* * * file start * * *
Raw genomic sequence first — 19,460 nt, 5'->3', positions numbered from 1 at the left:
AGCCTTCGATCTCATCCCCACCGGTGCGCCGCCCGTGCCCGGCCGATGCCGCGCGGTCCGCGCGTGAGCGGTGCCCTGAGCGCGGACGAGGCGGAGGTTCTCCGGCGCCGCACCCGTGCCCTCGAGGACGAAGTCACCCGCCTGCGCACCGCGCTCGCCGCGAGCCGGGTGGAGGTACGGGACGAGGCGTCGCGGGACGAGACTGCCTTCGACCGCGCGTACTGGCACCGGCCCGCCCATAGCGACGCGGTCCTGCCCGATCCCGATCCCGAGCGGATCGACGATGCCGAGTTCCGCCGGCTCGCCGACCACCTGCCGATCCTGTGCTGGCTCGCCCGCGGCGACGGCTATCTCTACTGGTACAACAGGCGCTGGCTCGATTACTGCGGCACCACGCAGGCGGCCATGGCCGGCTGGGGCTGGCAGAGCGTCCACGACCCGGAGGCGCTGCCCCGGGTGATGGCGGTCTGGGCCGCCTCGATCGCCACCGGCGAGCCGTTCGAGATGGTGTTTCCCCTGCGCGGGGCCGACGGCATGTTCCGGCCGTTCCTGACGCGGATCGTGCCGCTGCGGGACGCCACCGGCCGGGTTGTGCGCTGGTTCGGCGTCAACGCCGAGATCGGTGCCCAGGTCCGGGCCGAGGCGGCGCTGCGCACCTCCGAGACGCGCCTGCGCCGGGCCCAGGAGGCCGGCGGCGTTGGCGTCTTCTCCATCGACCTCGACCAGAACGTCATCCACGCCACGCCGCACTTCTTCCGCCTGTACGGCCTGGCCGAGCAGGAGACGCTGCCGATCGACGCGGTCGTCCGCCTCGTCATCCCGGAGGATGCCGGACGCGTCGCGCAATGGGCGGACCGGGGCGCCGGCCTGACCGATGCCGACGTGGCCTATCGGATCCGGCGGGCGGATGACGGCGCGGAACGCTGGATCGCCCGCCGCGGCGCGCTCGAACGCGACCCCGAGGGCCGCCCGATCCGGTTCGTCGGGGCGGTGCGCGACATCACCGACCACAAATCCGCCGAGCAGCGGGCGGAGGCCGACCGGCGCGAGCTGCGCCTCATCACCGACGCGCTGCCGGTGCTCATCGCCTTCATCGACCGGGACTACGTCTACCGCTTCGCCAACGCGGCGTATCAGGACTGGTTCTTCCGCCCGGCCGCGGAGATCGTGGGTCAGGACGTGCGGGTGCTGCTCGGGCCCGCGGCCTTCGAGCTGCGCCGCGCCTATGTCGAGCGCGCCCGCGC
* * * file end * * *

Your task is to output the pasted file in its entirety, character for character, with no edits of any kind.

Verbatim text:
Raw genomic sequence first — 19,460 nt, 5'->3', positions numbered from 1 at the left:
AGCCTTCGATCTCATCCCCACCGGTGCGCCGCCCGTGCCCGGCCGATGCCGCGCGGTCCGCGCGTGAGCGGTGCCCTGAGCGCGGACGAGGCGGAGGTTCTCCGGCGCCGCACCCGTGCCCTCGAGGACGAAGTCACCCGCCTGCGCACCGCGCTCGCCGCGAGCCGGGTGGAGGTACGGGACGAGGCGTCGCGGGACGAGACTGCCTTCGACCGCGCGTACTGGCACCGGCCCGCCCATAGCGACGCGGTCCTGCCCGATCCCGATCCCGAGCGGATCGACGATGCCGAGTTCCGCCGGCTCGCCGACCACCTGCCGATCCTGTGCTGGCTCGCCCGCGGCGACGGCTATCTCTACTGGTACAACAGGCGCTGGCTCGATTACTGCGGCACCACGCAGGCGGCCATGGCCGGCTGGGGCTGGCAGAGCGTCCACGACCCGGAGGCGCTGCCCCGGGTGATGGCGGTCTGGGCCGCCTCGATCGCCACCGGCGAGCCGTTCGAGATGGTGTTTCCCCTGCGCGGGGCCGACGGCATGTTCCGGCCGTTCCTGACGCGGATCGTGCCGCTGCGGGACGCCACCGGCCGGGTTGTGCGCTGGTTCGGCGTCAACGCCGAGATCGGTGCCCAGGTCCGGGCCGAGGCGGCGCTGCGCACCTCCGAGACGCGCCTGCGCCGGGCCCAGGAGGCCGGCGGCGTTGGCGTCTTCTCCATCGACCTCGACCAGAACGTCATCCACGCCACGCCGCACTTCTTCCGCCTGTACGGCCTGGCCGAGCAGGAGACGCTGCCGATCGACGCGGTCGTCCGCCTCGTCATCCCGGAGGATGCCGGACGCGTCGCGCAATGGGCGGACCGGGGCGCCGGCCTGACCGATGCCGACGTGGCCTATCGGATCCGGCGGGCGGATGACGGCGCGGAACGCTGGATCGCCCGCCGCGGCGCGCTCGAACGCGACCCCGAGGGCCGCCCGATCCGGTTCGTCGGGGCGGTGCGCGACATCACCGACCACAAATCCGCCGAGCAGCGGGCGGAGGCCGACCGGCGCGAGCTGCGCCTCATCACCGACGCGCTGCCGGTGCTCATCGCCTTCATCGACCGGGACTACGTCTACCGCTTCGCCAACGCGGCGTATCAGGACTGGTTCTTCCGCCCGGCCGCGGAGATCGTGGGTCAGGACGTGCGGGTGCTGCTCGGGCCCGCGGCCTTCGAGCTGCGCCGCGCCTATGTCGAGCGCGCCCGCGC